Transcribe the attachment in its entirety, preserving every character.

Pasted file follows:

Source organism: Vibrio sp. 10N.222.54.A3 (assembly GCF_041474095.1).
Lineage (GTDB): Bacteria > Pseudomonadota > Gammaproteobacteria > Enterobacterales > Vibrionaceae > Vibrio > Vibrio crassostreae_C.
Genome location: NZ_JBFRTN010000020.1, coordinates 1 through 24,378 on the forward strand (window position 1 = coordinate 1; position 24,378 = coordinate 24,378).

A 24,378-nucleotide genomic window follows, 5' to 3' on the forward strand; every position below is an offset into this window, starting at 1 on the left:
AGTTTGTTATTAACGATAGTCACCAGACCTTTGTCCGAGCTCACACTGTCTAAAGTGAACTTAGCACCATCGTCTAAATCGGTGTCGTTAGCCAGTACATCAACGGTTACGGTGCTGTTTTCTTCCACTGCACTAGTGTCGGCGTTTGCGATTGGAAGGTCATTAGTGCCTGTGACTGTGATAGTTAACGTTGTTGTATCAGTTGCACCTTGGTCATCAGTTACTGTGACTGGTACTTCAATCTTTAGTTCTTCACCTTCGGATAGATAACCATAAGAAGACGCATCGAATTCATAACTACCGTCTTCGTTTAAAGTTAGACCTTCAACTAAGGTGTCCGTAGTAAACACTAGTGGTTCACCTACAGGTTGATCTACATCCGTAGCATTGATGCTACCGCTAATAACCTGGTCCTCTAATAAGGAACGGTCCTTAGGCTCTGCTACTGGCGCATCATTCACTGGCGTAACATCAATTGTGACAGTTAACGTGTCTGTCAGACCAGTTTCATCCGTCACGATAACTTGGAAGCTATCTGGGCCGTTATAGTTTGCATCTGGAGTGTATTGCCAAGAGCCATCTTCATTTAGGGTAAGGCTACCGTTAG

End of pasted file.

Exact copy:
Source organism: Vibrio sp. 10N.222.54.A3 (assembly GCF_041474095.1).
Lineage (GTDB): Bacteria > Pseudomonadota > Gammaproteobacteria > Enterobacterales > Vibrionaceae > Vibrio > Vibrio crassostreae_C.
Genome location: NZ_JBFRTN010000020.1, coordinates 1 through 24,378 on the forward strand (window position 1 = coordinate 1; position 24,378 = coordinate 24,378).

A 24,378-nucleotide genomic window follows, 5' to 3' on the forward strand; every position below is an offset into this window, starting at 1 on the left:
AGTTTGTTATTAACGATAGTCACCAGACCTTTGTCCGAGCTCACACTGTCTAAAGTGAACTTAGCACCATCGTCTAAATCGGTGTCGTTAGCCAGTACATCAACGGTTACGGTGCTGTTTTCTTCCACTGCACTAGTGTCGGCGTTTGCGATTGGAAGGTCATTAGTGCCTGTGACTGTGATAGTTAACGTTGTTGTATCAGTTGCACCTTGGTCATCAGTTACTGTGACTGGTACTTCAATCTTTAGTTCTTCACCTTCGGATAGATAACCATAAGAAGACGCATCGAATTCATAACTACCGTCTTCGTTTAAAGTTAGACCTTCAACTAAGGTGTCCGTAGTAAACACTAGTGGTTCACCTACAGGTTGATCTACATCCGTAGCATTGATGCTACCGCTAATAACCTGGTCCTCTAATAAGGAACGGTCCTTAGGCTCTGCTACTGGCGCATCATTCACTGGCGTAACATCAATTGTGACAGTTAACGTGTCTGTCAGACCAGTTTCATCCGTCACGATAACTTGGAAGCTATCTGGGCCGTTATAGTTTGCATCTGGAGTGTATTGCCAAGAGCCATCTTCATTTAGGGTAAGGCTACCGTTAG